Memoriam

My first real clear memory is of being four years old and sick. I remember how close the ceiling seemed to the bed, the chalky taste of a chewable Children’s Tylenol, the sour smell of fever. I have no idea if this really happened. But I remember.

Many times during Zee’s first year I took comfort from the fact that she would have no memory of my seemingly endless array of mistakes, not least of which was my rousing version of The Skeets on the Bus. (One day she will learn that they say “eff yer mudder” all through the town, but it will not be from me.) As my baby grows into a little girl, I can see her becoming the person she will be, and I wonder what she will remember.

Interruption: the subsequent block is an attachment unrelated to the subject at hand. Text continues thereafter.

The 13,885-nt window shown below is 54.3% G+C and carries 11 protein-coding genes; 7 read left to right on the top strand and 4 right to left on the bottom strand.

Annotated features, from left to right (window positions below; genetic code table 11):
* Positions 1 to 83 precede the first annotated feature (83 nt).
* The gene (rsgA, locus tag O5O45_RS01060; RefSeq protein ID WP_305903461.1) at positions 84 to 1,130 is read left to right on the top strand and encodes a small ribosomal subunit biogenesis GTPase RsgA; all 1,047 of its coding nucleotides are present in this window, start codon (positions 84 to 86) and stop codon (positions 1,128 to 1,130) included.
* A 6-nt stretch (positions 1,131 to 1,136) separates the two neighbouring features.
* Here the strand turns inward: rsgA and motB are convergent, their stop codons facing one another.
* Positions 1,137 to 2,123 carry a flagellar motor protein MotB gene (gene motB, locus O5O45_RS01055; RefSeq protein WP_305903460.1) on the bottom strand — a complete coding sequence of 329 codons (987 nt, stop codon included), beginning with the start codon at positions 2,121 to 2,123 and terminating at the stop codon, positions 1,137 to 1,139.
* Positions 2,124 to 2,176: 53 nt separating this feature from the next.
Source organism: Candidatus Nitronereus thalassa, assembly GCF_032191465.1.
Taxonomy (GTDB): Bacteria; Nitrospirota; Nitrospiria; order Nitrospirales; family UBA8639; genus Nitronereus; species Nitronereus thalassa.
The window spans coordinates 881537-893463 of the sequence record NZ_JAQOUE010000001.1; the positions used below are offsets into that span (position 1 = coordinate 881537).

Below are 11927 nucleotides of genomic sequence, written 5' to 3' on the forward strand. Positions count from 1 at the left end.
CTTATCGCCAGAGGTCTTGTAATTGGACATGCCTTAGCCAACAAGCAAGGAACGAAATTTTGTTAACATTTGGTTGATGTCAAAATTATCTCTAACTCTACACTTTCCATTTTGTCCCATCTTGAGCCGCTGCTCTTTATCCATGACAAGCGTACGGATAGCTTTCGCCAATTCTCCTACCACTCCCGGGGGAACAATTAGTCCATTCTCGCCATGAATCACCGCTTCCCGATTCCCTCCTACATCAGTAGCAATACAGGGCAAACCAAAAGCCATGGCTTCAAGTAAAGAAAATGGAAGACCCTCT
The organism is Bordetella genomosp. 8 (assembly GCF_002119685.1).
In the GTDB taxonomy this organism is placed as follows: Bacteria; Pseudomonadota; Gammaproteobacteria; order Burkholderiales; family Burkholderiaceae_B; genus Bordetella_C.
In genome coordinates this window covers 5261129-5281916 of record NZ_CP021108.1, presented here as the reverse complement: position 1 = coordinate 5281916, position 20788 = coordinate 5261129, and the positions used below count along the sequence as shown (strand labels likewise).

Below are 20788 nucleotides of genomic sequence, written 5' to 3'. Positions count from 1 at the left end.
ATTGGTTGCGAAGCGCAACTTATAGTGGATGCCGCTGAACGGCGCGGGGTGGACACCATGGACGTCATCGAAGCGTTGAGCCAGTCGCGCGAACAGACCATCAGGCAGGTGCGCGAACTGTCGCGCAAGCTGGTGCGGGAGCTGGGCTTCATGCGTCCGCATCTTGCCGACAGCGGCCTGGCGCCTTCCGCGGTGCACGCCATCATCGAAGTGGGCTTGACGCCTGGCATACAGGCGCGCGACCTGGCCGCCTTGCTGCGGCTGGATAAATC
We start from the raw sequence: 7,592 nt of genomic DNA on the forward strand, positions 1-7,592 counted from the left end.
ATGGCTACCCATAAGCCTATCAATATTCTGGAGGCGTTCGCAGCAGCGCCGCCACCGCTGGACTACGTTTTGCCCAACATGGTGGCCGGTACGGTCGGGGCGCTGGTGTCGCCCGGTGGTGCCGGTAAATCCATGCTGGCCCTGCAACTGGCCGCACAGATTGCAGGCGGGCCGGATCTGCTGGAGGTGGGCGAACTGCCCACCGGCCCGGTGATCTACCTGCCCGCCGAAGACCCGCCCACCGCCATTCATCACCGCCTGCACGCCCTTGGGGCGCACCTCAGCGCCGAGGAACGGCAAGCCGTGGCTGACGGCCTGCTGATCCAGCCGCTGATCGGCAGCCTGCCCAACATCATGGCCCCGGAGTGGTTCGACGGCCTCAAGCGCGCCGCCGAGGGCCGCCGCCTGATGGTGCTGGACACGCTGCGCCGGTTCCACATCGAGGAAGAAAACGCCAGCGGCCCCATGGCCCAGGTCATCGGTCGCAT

A couple of nights ago I walked up a staircase I hadn’t ascended in years and felt my throat go thick with emotion at the scent; popcorn and spilled beer, salt and dampness, familiar and not. I hugged people I knew in another lifetime and raised a glass to a friend I will never again see in this one. We became a choir of voices as we went over all the old stories of remember when and what about the time and I can’t believe I never heard and yes, I remember. 

It’s just snapshots, all of it. A Mickey Mouse shirt and a boyish grin behind a shot glass full of mystery liquor, a little girl on her daddy’s shoulders reaching up to a sky of pooling blue, the pebbled texture of a yellow bedspread that has been washed a hundred times. Memories are just the stories we tell ourselves about who we are, going over them again and again until they have the smoothness of polished stone. Something not real and yet the only real things we have.

 

 

 

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